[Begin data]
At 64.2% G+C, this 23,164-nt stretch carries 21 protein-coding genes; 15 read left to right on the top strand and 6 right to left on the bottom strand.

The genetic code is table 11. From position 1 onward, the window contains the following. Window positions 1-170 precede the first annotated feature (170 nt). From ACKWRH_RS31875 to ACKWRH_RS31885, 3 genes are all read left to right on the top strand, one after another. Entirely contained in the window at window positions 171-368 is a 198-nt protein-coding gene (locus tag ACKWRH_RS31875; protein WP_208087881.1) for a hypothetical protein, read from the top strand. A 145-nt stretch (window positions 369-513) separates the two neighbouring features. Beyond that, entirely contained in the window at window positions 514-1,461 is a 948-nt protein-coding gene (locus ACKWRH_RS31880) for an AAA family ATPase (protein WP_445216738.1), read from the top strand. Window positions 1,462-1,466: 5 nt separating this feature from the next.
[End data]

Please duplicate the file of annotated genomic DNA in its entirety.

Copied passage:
At 64.2% G+C, this 23,164-nt stretch carries 21 protein-coding genes; 15 read left to right on the top strand and 6 right to left on the bottom strand.

The genetic code is table 11. From position 1 onward, the window contains the following. Window positions 1-170 precede the first annotated feature (170 nt). From ACKWRH_RS31875 to ACKWRH_RS31885, 3 genes are all read left to right on the top strand, one after another. Entirely contained in the window at window positions 171-368 is a 198-nt protein-coding gene (locus tag ACKWRH_RS31875; protein WP_208087881.1) for a hypothetical protein, read from the top strand. A 145-nt stretch (window positions 369-513) separates the two neighbouring features. Beyond that, entirely contained in the window at window positions 514-1,461 is a 948-nt protein-coding gene (locus ACKWRH_RS31880) for an AAA family ATPase (protein WP_445216738.1), read from the top strand. Window positions 1,462-1,466: 5 nt separating this feature from the next.